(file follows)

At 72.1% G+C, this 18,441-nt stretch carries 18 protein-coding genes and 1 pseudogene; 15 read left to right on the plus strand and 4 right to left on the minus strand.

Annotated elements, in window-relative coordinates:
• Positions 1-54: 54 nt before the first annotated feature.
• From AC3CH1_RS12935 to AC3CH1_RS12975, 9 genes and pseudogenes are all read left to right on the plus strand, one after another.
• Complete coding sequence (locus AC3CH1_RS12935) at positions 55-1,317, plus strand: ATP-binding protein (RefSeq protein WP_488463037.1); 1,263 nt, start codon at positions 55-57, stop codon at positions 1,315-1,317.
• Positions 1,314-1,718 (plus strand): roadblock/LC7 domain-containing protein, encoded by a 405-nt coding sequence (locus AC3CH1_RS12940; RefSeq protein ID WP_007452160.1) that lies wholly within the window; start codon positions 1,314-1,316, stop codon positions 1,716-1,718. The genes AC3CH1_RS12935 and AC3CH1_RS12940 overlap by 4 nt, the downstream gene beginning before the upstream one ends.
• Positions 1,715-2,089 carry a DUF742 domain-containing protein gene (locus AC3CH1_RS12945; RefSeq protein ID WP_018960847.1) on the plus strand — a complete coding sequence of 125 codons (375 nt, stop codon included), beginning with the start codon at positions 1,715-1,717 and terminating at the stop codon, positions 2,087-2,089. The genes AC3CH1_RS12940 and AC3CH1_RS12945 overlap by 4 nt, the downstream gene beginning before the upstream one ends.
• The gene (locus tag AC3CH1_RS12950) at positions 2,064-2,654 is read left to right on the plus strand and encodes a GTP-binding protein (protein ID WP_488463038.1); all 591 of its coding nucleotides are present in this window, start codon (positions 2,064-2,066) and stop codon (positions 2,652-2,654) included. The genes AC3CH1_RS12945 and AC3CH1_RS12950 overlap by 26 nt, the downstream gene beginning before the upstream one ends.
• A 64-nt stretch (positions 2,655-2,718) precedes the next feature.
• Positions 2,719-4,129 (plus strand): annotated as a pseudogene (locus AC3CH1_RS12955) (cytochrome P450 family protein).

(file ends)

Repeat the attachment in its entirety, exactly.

At 72.1% G+C, this 18,441-nt stretch carries 18 protein-coding genes and 1 pseudogene; 15 read left to right on the plus strand and 4 right to left on the minus strand.

Annotated elements, in window-relative coordinates:
• Positions 1-54: 54 nt before the first annotated feature.
• From AC3CH1_RS12935 to AC3CH1_RS12975, 9 genes and pseudogenes are all read left to right on the plus strand, one after another.
• Complete coding sequence (locus AC3CH1_RS12935) at positions 55-1,317, plus strand: ATP-binding protein (RefSeq protein WP_488463037.1); 1,263 nt, start codon at positions 55-57, stop codon at positions 1,315-1,317.
• Positions 1,314-1,718 (plus strand): roadblock/LC7 domain-containing protein, encoded by a 405-nt coding sequence (locus AC3CH1_RS12940; RefSeq protein ID WP_007452160.1) that lies wholly within the window; start codon positions 1,314-1,316, stop codon positions 1,716-1,718. The genes AC3CH1_RS12935 and AC3CH1_RS12940 overlap by 4 nt, the downstream gene beginning before the upstream one ends.
• Positions 1,715-2,089 carry a DUF742 domain-containing protein gene (locus AC3CH1_RS12945; RefSeq protein ID WP_018960847.1) on the plus strand — a complete coding sequence of 125 codons (375 nt, stop codon included), beginning with the start codon at positions 1,715-1,717 and terminating at the stop codon, positions 2,087-2,089. The genes AC3CH1_RS12940 and AC3CH1_RS12945 overlap by 4 nt, the downstream gene beginning before the upstream one ends.
• The gene (locus tag AC3CH1_RS12950) at positions 2,064-2,654 is read left to right on the plus strand and encodes a GTP-binding protein (protein ID WP_488463038.1); all 591 of its coding nucleotides are present in this window, start codon (positions 2,064-2,066) and stop codon (positions 2,652-2,654) included. The genes AC3CH1_RS12945 and AC3CH1_RS12950 overlap by 26 nt, the downstream gene beginning before the upstream one ends.
• A 64-nt stretch (positions 2,655-2,718) precedes the next feature.
• Positions 2,719-4,129 (plus strand): annotated as a pseudogene (locus AC3CH1_RS12955) (cytochrome P450 family protein).